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[Photograph: Max Falkowitz]

Depending on where you're from, horchata means different things. In Spain, the drink is made with tigernuts, water, and sugar. In Mexico, the nuts are almonds, but rice takes the lead. Some versions have milk, some don't. But however you take it, there's one obvious takeaway: it makes awesome ice cream.

But if you're making horchata ice cream, don't think horchata. Think rice pudding.

An earlier version of this recipe involved soaking rice, almonds, and cinnamon overnight with milk and cream, then blending and straining, then cooking the resulting creamy horchata with eggs to make a custard.

It formed a cinnamon-rich, deeply almond-y, totally delicious but thick-to-the-point-of-inedible pudding paste, as the raw rice starch soaked up all the available liquid in the pan.

So here's where the rice pudding approach comes in. Toast your almonds, rice, and cinnamon in a dry pan. Add dairy and bring the mixture to a simmer, then let the pan sit, off the heat, until your dairy is creamy with rice starch and redolent of nutty, cinnamon flavors. Strain that, cook it into a custard, and you're good to go. The ice cream will be especially rich and creamy thanks to all that rice starch; the grains will also release their delicate flavor to compliment the almonds and cinnamon.

Three things to keep in mind on your road to horchata greatness:

  1. Mind your cinnamon. The best cinnamon to use for this recipe is "true" or Mexican cinnamon, also called canela. It has a gentler, fruitier, less spicy flavor than the typical cinnamon Americans are used to (that stuff is actually cassia bark). You can buy canela at Latin American markets, online, and at well-stocked groceries. It's mostly sold in stick form, which is just fine for this recipe.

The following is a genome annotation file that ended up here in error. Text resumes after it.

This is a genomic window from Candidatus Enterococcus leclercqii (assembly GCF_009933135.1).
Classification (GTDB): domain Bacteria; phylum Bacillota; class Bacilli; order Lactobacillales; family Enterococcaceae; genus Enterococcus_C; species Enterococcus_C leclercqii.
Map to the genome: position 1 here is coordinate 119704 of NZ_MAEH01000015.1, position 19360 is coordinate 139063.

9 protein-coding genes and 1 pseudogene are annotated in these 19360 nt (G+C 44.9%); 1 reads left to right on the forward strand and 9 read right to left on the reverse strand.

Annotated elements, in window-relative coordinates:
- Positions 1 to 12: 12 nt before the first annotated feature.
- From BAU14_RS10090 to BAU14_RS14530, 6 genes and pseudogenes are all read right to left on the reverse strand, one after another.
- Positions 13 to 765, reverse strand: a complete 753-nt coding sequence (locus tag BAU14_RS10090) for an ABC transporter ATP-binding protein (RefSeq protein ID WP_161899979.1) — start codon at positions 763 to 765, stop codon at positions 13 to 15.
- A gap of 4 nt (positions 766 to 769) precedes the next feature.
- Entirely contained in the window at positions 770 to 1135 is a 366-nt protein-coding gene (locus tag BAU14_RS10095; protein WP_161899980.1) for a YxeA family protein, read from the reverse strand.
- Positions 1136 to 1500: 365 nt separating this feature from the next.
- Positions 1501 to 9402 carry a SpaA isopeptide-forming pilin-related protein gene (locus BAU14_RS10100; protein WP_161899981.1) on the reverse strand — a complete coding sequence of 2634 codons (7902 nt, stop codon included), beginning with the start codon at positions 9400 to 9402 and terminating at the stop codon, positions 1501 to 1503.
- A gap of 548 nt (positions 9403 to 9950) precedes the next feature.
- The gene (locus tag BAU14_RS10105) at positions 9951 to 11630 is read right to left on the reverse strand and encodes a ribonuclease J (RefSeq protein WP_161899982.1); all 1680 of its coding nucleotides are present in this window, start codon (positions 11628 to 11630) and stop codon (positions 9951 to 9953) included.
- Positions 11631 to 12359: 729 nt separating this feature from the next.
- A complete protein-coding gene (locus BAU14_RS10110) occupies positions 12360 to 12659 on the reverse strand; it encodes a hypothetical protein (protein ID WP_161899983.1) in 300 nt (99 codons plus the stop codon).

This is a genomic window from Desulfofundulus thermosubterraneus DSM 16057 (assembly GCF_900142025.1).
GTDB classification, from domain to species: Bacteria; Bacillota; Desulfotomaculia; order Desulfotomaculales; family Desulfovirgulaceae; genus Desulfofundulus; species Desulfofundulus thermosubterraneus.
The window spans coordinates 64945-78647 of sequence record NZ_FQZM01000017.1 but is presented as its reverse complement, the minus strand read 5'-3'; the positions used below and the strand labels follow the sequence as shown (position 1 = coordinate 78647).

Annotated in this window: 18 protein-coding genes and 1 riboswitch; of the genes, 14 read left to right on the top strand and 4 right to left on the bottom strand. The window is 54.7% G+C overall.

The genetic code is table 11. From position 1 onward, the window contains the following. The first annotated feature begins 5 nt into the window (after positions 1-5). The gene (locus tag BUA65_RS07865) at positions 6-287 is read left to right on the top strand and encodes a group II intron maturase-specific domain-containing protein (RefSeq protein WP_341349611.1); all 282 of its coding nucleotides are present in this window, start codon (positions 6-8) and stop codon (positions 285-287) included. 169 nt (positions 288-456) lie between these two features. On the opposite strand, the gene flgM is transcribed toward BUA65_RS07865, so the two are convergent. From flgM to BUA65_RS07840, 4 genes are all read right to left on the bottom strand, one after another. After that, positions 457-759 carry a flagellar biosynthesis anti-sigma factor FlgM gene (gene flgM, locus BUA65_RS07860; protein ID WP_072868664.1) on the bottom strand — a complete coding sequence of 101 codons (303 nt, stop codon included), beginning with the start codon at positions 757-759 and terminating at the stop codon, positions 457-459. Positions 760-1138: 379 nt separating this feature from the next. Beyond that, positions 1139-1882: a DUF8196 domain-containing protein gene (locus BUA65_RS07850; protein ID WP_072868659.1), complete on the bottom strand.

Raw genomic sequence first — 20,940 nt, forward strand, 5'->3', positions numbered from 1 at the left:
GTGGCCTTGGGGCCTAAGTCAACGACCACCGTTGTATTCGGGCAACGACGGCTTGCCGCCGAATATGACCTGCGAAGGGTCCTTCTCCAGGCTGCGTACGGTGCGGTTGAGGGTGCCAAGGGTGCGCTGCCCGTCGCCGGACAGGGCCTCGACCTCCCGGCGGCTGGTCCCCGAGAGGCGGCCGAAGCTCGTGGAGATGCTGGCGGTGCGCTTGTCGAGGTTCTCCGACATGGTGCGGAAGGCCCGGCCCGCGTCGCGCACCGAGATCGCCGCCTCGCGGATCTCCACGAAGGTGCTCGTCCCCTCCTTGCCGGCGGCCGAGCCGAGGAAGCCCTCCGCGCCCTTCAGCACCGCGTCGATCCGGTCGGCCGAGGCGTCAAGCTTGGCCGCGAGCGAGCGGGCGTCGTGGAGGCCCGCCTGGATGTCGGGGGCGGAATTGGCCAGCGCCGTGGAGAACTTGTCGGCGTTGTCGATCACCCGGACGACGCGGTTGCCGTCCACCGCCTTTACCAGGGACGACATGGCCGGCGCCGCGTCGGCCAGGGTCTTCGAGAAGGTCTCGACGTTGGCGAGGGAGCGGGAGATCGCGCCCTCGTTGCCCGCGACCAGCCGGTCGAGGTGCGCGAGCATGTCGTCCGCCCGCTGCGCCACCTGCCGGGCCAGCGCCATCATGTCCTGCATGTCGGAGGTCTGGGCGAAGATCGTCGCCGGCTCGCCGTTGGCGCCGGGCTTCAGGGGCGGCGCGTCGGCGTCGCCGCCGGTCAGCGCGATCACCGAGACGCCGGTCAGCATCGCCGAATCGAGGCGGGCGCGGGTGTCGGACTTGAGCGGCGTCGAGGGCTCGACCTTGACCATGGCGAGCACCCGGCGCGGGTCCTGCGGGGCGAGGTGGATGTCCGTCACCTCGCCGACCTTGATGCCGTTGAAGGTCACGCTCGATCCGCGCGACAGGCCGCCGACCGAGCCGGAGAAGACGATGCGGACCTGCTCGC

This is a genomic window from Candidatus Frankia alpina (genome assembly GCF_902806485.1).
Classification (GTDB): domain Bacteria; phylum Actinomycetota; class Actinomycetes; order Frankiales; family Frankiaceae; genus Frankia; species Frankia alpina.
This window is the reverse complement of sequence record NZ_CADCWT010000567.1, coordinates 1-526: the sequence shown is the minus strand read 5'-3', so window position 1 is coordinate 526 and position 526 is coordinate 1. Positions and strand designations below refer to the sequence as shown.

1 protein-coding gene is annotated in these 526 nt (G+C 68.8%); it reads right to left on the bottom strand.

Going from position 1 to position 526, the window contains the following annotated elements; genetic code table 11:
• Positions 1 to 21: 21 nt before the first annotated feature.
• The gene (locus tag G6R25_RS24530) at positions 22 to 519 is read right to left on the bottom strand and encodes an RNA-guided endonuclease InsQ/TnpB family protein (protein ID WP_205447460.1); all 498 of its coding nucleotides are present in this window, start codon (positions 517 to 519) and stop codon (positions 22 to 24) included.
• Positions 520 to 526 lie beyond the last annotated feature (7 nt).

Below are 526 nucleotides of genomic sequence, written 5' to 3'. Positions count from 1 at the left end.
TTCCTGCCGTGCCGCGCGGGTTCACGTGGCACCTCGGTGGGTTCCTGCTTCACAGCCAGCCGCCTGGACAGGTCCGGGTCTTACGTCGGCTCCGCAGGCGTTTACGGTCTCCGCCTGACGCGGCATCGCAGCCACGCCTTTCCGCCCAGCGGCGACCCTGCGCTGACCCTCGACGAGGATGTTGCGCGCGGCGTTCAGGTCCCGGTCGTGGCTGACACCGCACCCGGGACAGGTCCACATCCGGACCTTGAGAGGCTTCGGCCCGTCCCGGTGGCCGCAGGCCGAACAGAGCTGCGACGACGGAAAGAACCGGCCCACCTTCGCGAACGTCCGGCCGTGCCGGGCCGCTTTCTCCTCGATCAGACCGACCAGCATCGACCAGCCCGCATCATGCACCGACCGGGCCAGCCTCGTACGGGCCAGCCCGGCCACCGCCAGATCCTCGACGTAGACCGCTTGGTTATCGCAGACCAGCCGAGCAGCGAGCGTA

2. Add extra dairy. Steeping rice in your dairy will lower your yield, so for three cups of ice cream, plan on four cups of half and half.
  3. Cheesecloth is your friend. Or better yet, the reusable mesh bags used for making nut milk. They'll help you squeeze every last bit of dairy out of your rice and almonds.

Follow these guidelines and you'll have a bright, refreshing ice cream that's perfect for summer taco nights and also warms you up in all the right ways. Serve it with grilled pineapple or fried bananas, or just a dusting of cinnamon on top. A spoonful of brandy would be nice as well. No judgements here.

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Horchata Ice Cream »


About the author: Max Falkowitz is the editor of Serious Eats: New York. You can follow him on Twitter at @maxfalkowitz.

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